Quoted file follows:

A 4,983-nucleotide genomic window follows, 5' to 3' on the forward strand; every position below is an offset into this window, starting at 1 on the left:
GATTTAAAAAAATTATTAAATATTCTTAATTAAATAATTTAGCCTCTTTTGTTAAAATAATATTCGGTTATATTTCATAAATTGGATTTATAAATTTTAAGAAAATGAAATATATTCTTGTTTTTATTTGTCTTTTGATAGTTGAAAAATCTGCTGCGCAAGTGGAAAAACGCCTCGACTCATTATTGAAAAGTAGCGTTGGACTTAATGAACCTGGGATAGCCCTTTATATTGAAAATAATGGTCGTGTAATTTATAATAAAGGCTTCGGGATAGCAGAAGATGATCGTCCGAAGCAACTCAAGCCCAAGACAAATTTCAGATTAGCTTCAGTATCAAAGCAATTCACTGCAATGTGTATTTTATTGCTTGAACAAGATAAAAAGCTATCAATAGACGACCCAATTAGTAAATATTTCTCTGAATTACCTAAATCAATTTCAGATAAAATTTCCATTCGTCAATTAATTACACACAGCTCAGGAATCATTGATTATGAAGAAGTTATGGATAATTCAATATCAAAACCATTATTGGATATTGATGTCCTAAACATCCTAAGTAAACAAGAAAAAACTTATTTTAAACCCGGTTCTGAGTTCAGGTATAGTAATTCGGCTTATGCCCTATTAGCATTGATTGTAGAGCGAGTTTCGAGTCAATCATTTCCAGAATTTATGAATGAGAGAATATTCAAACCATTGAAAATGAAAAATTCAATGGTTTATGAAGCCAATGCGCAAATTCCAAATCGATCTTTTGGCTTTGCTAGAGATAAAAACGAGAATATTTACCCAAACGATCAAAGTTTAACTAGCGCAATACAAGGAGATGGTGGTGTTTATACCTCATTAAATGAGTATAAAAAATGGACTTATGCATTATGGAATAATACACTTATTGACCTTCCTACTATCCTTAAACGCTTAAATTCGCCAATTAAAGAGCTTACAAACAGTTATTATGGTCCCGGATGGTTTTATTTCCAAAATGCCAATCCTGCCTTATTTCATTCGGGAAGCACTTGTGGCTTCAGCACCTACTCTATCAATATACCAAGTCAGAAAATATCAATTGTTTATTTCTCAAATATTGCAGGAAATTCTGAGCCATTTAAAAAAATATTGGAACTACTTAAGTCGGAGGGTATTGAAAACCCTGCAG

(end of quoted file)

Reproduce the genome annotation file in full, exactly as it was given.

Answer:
A 4,983-nucleotide genomic window follows, 5' to 3' on the forward strand; every position below is an offset into this window, starting at 1 on the left:
GATTTAAAAAAATTATTAAATATTCTTAATTAAATAATTTAGCCTCTTTTGTTAAAATAATATTCGGTTATATTTCATAAATTGGATTTATAAATTTTAAGAAAATGAAATATATTCTTGTTTTTATTTGTCTTTTGATAGTTGAAAAATCTGCTGCGCAAGTGGAAAAACGCCTCGACTCATTATTGAAAAGTAGCGTTGGACTTAATGAACCTGGGATAGCCCTTTATATTGAAAATAATGGTCGTGTAATTTATAATAAAGGCTTCGGGATAGCAGAAGATGATCGTCCGAAGCAACTCAAGCCCAAGACAAATTTCAGATTAGCTTCAGTATCAAAGCAATTCACTGCAATGTGTATTTTATTGCTTGAACAAGATAAAAAGCTATCAATAGACGACCCAATTAGTAAATATTTCTCTGAATTACCTAAATCAATTTCAGATAAAATTTCCATTCGTCAATTAATTACACACAGCTCAGGAATCATTGATTATGAAGAAGTTATGGATAATTCAATATCAAAACCATTATTGGATATTGATGTCCTAAACATCCTAAGTAAACAAGAAAAAACTTATTTTAAACCCGGTTCTGAGTTCAGGTATAGTAATTCGGCTTATGCCCTATTAGCATTGATTGTAGAGCGAGTTTCGAGTCAATCATTTCCAGAATTTATGAATGAGAGAATATTCAAACCATTGAAAATGAAAAATTCAATGGTTTATGAAGCCAATGCGCAAATTCCAAATCGATCTTTTGGCTTTGCTAGAGATAAAAACGAGAATATTTACCCAAACGATCAAAGTTTAACTAGCGCAATACAAGGAGATGGTGGTGTTTATACCTCATTAAATGAGTATAAAAAATGGACTTATGCATTATGGAATAATACACTTATTGACCTTCCTACTATCCTTAAACGCTTAAATTCGCCAATTAAAGAGCTTACAAACAGTTATTATGGTCCCGGATGGTTTTATTTCCAAAATGCCAATCCTGCCTTATTTCATTCGGGAAGCACTTGTGGCTTCAGCACCTACTCTATCAATATACCAAGTCAGAAAATATCAATTGTTTATTTCTCAAATATTGCAGGAAATTCTGAGCCATTTAAAAAAATATTGGAACTACTTAAGTCGGAGGGTATTGAAAACCCTGCAG